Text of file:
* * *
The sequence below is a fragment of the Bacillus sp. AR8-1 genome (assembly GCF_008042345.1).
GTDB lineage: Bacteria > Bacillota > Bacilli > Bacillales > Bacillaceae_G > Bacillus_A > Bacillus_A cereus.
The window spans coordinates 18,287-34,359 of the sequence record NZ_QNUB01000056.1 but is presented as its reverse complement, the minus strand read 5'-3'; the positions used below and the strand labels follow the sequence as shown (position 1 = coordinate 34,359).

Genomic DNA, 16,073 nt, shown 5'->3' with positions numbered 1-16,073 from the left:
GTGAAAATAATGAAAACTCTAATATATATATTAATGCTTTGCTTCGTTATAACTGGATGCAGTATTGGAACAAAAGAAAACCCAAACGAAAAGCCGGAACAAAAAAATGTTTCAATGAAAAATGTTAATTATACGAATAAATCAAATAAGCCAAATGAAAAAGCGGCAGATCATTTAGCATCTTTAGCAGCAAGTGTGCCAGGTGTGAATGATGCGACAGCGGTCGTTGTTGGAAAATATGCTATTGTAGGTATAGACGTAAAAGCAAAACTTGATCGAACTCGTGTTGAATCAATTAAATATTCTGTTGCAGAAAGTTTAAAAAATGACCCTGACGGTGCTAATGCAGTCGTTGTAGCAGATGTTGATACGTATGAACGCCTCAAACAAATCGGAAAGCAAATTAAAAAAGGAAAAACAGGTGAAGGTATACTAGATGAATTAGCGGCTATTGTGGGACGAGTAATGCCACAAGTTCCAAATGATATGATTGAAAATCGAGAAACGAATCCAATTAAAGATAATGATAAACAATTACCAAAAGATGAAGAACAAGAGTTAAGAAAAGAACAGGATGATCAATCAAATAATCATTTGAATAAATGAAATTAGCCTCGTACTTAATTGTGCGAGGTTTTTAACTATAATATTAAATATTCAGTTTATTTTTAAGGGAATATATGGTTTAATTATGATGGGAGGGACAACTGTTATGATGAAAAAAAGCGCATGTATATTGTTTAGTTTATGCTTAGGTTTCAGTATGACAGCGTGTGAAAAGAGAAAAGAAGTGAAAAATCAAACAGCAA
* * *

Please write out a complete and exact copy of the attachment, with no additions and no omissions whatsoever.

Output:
The sequence below is a fragment of the Bacillus sp. AR8-1 genome (assembly GCF_008042345.1).
GTDB lineage: Bacteria > Bacillota > Bacilli > Bacillales > Bacillaceae_G > Bacillus_A > Bacillus_A cereus.
The window spans coordinates 18,287-34,359 of the sequence record NZ_QNUB01000056.1 but is presented as its reverse complement, the minus strand read 5'-3'; the positions used below and the strand labels follow the sequence as shown (position 1 = coordinate 34,359).

Genomic DNA, 16,073 nt, shown 5'->3' with positions numbered 1-16,073 from the left:
GTGAAAATAATGAAAACTCTAATATATATATTAATGCTTTGCTTCGTTATAACTGGATGCAGTATTGGAACAAAAGAAAACCCAAACGAAAAGCCGGAACAAAAAAATGTTTCAATGAAAAATGTTAATTATACGAATAAATCAAATAAGCCAAATGAAAAAGCGGCAGATCATTTAGCATCTTTAGCAGCAAGTGTGCCAGGTGTGAATGATGCGACAGCGGTCGTTGTTGGAAAATATGCTATTGTAGGTATAGACGTAAAAGCAAAACTTGATCGAACTCGTGTTGAATCAATTAAATATTCTGTTGCAGAAAGTTTAAAAAATGACCCTGACGGTGCTAATGCAGTCGTTGTAGCAGATGTTGATACGTATGAACGCCTCAAACAAATCGGAAAGCAAATTAAAAAAGGAAAAACAGGTGAAGGTATACTAGATGAATTAGCGGCTATTGTGGGACGAGTAATGCCACAAGTTCCAAATGATATGATTGAAAATCGAGAAACGAATCCAATTAAAGATAATGATAAACAATTACCAAAAGATGAAGAACAAGAGTTAAGAAAAGAACAGGATGATCAATCAAATAATCATTTGAATAAATGAAATTAGCCTCGTACTTAATTGTGCGAGGTTTTTAACTATAATATTAAATATTCAGTTTATTTTTAAGGGAATATATGGTTTAATTATGATGGGAGGGACAACTGTTATGATGAAAAAAAGCGCATGTATATTGTTTAGTTTATGCTTAGGTTTCAGTATGACAGCGTGTGAAAAGAGAAAAGAAGTGAAAAATCAAACAGCAA